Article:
Since inception in late 2016, the TrickBot banking trojan has continually undergone updates and changes in attempts to stay one step ahead of defenders and internet security providers. While TrickBot has not always been the stealthiest trojan, its authors have remained consistent in the use of new distribution vectors and development of new features for their product. On March 15, 2018, Webroot observed a module (tabDll32 / tabDll64) being downloaded by TrickBot that has not been seen in the wild before this time.
It appears that the TrickBot authors are still attempting to leverage MS17-010 and other lateral movement methods coupled with this module in an attempt to create a new monetization scheme for the group.
You can teach an old bot older tricks
- 0058430e00d2ea329b98cbe208bc1dad – main sample (packed)
- 0069430e00d2ea329b99cbe209bc1dad – bot 32 bit
- 711287e1bd88deacda048424128bdfaf – systeminfo32.dll
- 58615f97d28c0848c140d5e78ffb2add – injectDll32.dll
- 30fc6b88d781e52f543edbe36f1ad03b – wormDll32.dll
- 5be0737a49d54345643c8bd0d5b0a79f – shareDll32.dll
- 88384ba81a89f8000a124189ed69af5c – importDll32.dll
- 3def0db658d9a0ab5b98bb3c5617afa3 – mailsearcher32.dll
- 311fdc24ce8dd700f951a628b805b5e5 – tabDll32.dll
Upon execution, this iteration of TrickBot will install itself into the %APPDATA%\TeamViewer\ directory. If the bot has not been executed from its installation directory, it will restart itself from this directory and continue operation. Once running from its installation directory, TrickBot will write to the usual group_tag and client_id files along with creating a “Modules” folder used to store the encrypted plug and play modules and configuration files for the bot.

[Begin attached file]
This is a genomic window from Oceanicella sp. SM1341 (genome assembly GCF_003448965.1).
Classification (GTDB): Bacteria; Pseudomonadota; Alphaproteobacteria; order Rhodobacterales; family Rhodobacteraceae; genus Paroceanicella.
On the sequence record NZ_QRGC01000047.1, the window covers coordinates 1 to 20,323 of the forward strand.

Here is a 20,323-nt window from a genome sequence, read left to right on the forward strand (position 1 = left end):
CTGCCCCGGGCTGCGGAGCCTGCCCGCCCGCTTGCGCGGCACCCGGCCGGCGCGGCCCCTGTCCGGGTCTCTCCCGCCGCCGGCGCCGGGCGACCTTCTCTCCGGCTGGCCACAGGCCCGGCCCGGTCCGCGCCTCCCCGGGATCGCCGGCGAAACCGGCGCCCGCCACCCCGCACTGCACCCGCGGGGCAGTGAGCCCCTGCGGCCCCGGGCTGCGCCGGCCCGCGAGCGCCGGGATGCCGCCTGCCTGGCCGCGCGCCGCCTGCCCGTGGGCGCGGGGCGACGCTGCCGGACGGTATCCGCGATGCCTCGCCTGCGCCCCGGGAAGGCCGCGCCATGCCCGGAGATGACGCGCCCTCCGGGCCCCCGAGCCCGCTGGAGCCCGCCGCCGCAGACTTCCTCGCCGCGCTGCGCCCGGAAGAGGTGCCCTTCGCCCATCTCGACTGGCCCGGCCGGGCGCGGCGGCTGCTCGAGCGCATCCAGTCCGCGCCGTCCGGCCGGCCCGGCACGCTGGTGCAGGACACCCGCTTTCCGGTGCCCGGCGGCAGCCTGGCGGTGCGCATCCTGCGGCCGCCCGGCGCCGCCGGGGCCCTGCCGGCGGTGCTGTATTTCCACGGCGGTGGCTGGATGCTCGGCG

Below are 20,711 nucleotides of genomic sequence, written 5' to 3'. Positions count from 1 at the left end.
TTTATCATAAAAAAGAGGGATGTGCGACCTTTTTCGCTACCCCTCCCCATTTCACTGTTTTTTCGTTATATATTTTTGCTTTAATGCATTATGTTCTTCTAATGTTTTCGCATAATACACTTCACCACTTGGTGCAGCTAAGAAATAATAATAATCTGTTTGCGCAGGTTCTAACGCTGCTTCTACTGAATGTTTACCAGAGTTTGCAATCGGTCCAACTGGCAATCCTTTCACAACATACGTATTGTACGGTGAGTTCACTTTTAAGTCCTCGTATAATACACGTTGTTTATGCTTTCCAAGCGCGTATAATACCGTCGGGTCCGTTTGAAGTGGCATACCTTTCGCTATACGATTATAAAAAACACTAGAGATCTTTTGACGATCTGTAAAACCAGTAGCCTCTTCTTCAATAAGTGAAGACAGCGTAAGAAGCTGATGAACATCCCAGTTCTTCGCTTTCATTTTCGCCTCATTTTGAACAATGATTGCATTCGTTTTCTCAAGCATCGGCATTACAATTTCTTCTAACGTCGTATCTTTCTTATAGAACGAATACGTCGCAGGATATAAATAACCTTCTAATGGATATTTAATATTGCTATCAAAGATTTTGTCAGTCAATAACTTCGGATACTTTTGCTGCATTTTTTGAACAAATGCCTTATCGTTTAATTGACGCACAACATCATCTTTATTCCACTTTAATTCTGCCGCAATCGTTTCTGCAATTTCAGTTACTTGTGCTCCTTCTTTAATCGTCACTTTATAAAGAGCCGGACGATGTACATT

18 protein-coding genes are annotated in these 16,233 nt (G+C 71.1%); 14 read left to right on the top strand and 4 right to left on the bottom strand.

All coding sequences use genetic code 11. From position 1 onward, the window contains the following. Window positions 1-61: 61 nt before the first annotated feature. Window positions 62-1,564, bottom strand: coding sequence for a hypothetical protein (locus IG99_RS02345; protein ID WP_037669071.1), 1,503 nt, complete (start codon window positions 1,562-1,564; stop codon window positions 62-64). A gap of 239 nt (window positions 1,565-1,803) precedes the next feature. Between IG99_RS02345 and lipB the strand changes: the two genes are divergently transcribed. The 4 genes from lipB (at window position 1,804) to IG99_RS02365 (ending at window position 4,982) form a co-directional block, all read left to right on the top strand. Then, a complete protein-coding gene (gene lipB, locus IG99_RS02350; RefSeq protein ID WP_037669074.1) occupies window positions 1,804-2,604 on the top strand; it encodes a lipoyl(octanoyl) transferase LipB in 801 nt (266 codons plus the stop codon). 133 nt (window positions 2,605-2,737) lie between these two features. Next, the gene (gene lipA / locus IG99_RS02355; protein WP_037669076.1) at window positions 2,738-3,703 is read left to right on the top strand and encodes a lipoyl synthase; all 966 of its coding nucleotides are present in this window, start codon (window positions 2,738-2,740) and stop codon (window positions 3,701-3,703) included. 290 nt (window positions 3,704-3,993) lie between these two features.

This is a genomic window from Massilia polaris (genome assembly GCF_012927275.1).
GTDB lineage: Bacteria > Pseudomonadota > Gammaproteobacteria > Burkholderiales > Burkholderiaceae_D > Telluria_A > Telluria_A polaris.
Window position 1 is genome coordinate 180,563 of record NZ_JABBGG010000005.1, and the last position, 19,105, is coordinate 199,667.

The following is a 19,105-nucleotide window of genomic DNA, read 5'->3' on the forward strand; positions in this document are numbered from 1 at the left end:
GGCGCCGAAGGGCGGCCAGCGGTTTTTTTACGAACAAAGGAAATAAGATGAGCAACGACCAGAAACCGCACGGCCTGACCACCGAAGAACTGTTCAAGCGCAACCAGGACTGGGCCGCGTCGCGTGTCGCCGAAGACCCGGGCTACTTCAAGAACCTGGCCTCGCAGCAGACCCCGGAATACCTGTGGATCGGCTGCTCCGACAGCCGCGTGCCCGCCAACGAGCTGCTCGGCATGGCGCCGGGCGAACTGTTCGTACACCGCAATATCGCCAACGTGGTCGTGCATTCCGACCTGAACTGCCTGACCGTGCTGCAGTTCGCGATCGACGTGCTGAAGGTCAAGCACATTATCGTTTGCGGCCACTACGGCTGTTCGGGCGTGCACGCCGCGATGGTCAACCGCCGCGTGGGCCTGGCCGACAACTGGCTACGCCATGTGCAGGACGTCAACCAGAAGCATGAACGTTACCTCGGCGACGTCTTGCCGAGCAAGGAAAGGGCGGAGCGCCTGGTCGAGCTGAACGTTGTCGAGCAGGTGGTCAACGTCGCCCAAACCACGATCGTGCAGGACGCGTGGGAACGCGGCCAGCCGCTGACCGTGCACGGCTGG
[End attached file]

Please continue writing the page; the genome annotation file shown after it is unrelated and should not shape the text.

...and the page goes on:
Image 1: TrickBot’s plug and play modules used to extend the bots functionality
Many of the modules shown above have been previously documented. The systeminfo and injectDll module have been coupled with the bot since its inception. The mailsearcher module was added in December 2016 and the worm module was discovered in late July 2017. The module of interest here is tabDll32 as this module has been previously undocumented. Internally, the module is named spreader_x86.dll and exports four functions similar to the other TrickBot modules.
Image 2a: Peering inside tabDll.dll
Image 2b: Abnormally large .rdata section
The file has an abnormally large rdata section which proves to be quite interesting because it contains two additional files intended to be used by spreader_x86.dll. The spreader module contains an additional executable SsExecutor_x86.exe and an additional module screenLocker_x86.dll. Each module will be described in more detail in its respective section below.
When loading the new TrickBot module in IDA, you are presented with the option of loading the debug symbol filename.
Image 3: Debug symbol filename of the downloaded module tabDll.dll
This gives us a preview of how the TrickBot developers structure new modules that are currently under development. When digging deeper into the module, it becomes evident that this module is used to spread laterally through an infected network making use of MS17-010.